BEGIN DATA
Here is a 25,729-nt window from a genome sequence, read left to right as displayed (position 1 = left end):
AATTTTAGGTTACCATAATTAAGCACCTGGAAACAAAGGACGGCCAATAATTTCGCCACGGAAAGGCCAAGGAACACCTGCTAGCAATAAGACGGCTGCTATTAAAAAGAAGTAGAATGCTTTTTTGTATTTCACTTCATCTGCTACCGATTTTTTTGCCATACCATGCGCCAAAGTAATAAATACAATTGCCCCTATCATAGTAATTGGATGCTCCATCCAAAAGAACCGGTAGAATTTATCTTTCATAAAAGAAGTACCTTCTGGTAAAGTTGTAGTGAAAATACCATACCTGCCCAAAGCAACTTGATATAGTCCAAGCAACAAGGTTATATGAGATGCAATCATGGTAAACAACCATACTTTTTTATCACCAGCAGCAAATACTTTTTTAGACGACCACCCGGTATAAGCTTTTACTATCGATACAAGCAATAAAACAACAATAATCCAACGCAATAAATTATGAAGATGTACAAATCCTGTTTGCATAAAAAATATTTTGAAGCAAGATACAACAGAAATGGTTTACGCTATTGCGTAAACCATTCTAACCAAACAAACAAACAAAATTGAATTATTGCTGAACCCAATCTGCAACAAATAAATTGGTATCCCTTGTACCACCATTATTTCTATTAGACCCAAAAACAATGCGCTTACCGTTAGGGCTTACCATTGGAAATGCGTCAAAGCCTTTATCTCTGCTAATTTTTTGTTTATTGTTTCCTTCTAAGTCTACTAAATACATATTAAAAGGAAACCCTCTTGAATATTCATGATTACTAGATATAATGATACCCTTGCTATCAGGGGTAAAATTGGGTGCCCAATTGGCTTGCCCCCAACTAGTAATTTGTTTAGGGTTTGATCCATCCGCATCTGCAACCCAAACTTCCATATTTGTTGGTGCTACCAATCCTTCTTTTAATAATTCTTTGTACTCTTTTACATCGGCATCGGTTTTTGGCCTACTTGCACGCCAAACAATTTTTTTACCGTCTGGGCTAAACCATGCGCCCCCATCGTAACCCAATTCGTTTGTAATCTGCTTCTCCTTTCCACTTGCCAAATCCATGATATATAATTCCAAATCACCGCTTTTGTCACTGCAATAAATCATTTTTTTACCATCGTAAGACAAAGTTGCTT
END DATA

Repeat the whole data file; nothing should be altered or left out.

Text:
Here is a 25,729-nt window from a genome sequence, read left to right as displayed (position 1 = left end):
AATTTTAGGTTACCATAATTAAGCACCTGGAAACAAAGGACGGCCAATAATTTCGCCACGGAAAGGCCAAGGAACACCTGCTAGCAATAAGACGGCTGCTATTAAAAAGAAGTAGAATGCTTTTTTGTATTTCACTTCATCTGCTACCGATTTTTTTGCCATACCATGCGCCAAAGTAATAAATACAATTGCCCCTATCATAGTAATTGGATGCTCCATCCAAAAGAACCGGTAGAATTTATCTTTCATAAAAGAAGTACCTTCTGGTAAAGTTGTAGTGAAAATACCATACCTGCCCAAAGCAACTTGATATAGTCCAAGCAACAAGGTTATATGAGATGCAATCATGGTAAACAACCATACTTTTTTATCACCAGCAGCAAATACTTTTTTAGACGACCACCCGGTATAAGCTTTTACTATCGATACAAGCAATAAAACAACAATAATCCAACGCAATAAATTATGAAGATGTACAAATCCTGTTTGCATAAAAAATATTTTGAAGCAAGATACAACAGAAATGGTTTACGCTATTGCGTAAACCATTCTAACCAAACAAACAAACAAAATTGAATTATTGCTGAACCCAATCTGCAACAAATAAATTGGTATCCCTTGTACCACCATTATTTCTATTAGACCCAAAAACAATGCGCTTACCGTTAGGGCTTACCATTGGAAATGCGTCAAAGCCTTTATCTCTGCTAATTTTTTGTTTATTGTTTCCTTCTAAGTCTACTAAATACATATTAAAAGGAAACCCTCTTGAATATTCATGATTACTAGATATAATGATACCCTTGCTATCAGGGGTAAAATTGGGTGCCCAATTGGCTTGCCCCCAACTAGTAATTTGTTTAGGGTTTGATCCATCCGCATCTGCAACCCAAACTTCCATATTTGTTGGTGCTACCAATCCTTCTTTTAATAATTCTTTGTACTCTTTTACATCGGCATCGGTTTTTGGCCTACTTGCACGCCAAACAATTTTTTTACCGTCTGGGCTAAACCATGCGCCCCCATCGTAACCCAATTCGTTTGTAATCTGCTTCTCCTTTCCACTTGCCAAATCCATGATATATAATTCCAAATCACCGCTTTTGTCACTGCAATAAATCATTTTTTTACCATCGTAAGACAAAGTTGCTT